Economic outlook, analysis and forecasts

Focus on house prices

 

House prices differ widely across OECD countries, both with respect to recent changes and to valuation levels. The change in the real housing price index compared to a year earlier is used to tell whether prices are rising or falling. For valuation, if the price-to-rent ratio (a measure of the profitability of owning a house) and the price-to-income ratio (a measure of affordability) are above their long-term averages, house prices are said to be overvalued, and vice-versa.

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See also:  Economic Outlook and Interim Global Economic Assessment and  Economic Outlook database

 

 Using these indicators, housing prices in the OECD area as a whole are broadly in line with long-term averages, and rising by about 2½ per cent per year. In the euro area, prices are also broadly in line with long-term averages, but falling by about 2½ per cent per year. These area averages hide wide disparities across countries, however. OECD countries can be roughly placed into five categories:

  1. Where houses appear broadly correctly valued. This category includes the Unites States, where prices have been rising for the past two years following a substantial correction; Italy and Spain, where prices are still falling rapidly; Ireland, where prices have recently started rising again; Switzerland, where prices have been rising for an extended period; and Denmark, where prices are roughly flat.
  2. Where houses appear undervalued and prices are still falling or roughly flat. This category includes some European countries hit hard by the crisis, such as Portugal and Greece, but also Japan and Korea.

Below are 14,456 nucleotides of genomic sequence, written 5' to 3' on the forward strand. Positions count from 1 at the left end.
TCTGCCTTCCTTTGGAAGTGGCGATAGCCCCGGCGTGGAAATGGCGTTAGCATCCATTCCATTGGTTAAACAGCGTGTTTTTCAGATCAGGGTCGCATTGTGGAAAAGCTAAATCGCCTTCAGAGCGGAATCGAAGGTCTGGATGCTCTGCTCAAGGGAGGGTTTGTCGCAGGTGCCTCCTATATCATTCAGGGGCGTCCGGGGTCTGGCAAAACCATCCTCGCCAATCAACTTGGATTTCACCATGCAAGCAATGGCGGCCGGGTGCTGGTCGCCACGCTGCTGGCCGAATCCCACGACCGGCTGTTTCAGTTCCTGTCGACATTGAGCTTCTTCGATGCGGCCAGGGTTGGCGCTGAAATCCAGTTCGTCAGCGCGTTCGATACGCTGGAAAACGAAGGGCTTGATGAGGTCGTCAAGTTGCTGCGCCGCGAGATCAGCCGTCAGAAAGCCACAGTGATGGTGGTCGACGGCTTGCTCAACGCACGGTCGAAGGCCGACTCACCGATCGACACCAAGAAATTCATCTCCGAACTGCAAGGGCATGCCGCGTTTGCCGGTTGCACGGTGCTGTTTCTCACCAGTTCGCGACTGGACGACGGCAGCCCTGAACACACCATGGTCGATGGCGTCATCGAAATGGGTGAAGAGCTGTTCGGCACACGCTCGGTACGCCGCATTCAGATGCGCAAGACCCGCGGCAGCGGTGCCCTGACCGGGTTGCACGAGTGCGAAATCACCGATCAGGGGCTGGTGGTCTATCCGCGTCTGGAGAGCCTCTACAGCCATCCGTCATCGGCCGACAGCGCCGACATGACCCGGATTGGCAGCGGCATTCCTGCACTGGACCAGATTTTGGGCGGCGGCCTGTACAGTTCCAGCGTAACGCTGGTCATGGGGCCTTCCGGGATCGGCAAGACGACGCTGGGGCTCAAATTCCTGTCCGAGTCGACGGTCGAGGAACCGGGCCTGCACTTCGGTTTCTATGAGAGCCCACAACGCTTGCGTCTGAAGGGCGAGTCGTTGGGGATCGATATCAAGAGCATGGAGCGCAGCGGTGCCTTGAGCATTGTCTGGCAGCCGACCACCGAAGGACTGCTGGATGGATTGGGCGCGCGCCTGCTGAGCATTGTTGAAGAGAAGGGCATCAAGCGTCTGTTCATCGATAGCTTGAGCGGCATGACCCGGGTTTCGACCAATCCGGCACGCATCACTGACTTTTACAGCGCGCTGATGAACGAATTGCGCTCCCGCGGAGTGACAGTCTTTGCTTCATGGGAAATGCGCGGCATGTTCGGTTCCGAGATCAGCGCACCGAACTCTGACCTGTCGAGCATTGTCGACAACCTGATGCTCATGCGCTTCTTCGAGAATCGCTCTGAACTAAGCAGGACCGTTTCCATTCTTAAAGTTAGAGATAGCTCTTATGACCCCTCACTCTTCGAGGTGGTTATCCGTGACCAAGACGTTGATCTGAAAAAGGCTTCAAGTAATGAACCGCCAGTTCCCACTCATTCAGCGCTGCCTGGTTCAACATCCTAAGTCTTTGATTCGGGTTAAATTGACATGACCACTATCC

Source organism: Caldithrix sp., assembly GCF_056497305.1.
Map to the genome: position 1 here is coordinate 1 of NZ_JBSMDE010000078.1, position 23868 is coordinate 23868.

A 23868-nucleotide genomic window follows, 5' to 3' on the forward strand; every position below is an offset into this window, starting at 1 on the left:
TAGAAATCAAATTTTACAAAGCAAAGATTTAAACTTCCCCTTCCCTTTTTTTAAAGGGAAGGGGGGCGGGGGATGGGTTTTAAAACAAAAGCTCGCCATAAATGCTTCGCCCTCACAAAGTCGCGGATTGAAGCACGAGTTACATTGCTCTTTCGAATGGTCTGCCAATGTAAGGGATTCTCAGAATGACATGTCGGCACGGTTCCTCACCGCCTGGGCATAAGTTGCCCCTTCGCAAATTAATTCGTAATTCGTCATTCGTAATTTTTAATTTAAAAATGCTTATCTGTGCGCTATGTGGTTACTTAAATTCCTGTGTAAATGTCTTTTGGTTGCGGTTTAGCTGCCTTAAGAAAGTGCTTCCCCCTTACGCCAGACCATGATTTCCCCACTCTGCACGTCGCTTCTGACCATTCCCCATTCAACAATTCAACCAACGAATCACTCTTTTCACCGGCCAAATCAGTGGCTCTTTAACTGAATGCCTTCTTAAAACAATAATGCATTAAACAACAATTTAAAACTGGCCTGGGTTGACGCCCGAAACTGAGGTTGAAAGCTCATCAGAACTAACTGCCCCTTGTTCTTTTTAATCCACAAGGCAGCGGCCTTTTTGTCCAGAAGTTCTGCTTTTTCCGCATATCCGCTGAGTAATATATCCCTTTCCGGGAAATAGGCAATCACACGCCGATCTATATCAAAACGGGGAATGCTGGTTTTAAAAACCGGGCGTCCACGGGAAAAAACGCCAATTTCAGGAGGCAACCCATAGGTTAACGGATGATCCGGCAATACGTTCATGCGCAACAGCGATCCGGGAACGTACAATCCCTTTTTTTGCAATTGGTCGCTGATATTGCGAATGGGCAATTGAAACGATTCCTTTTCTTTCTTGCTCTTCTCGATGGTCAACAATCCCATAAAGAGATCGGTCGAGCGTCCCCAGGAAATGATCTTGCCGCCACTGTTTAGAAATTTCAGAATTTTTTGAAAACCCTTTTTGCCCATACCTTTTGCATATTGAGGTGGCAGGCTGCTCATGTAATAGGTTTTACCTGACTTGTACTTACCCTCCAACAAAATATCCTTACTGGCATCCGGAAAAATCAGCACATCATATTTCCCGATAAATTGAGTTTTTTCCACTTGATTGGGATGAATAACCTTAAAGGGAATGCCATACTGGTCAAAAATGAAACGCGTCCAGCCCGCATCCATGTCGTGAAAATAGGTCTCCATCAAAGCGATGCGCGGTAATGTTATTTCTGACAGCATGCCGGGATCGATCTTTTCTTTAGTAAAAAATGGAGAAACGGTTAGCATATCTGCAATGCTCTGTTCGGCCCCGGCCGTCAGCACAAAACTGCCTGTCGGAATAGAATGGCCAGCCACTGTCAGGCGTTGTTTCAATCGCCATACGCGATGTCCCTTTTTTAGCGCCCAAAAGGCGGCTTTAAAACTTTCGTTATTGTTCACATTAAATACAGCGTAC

3. Where houses appear undervalued but prices are rising. This category includes only Germany, where strong growth in household disposable income combined with favourable financing conditions have boosted prices.
  4. Where houses appear overvalued but prices are falling or roughly flat. This category includes some European countries where the post-crisis housing market correction appears to be fading, notably the Netherlands and Finland, but also Belgium and Norway, where there was little or no price decline following the crisis. While price corrections in these countries are necessary, they are also concerning as they weaken households’ financial health and potentially fragilize banking sectors.
  5. Where houses appear overvalued but prices are rising. This is the case in the United Kingdom, Canada, Australia, New Zealand and, to a lesser extent, Austria and Sweden. Economies in this category are most vulnerable to the risk of a price correction – especially if borrowing costs were to rise or income growth were to slow.

 

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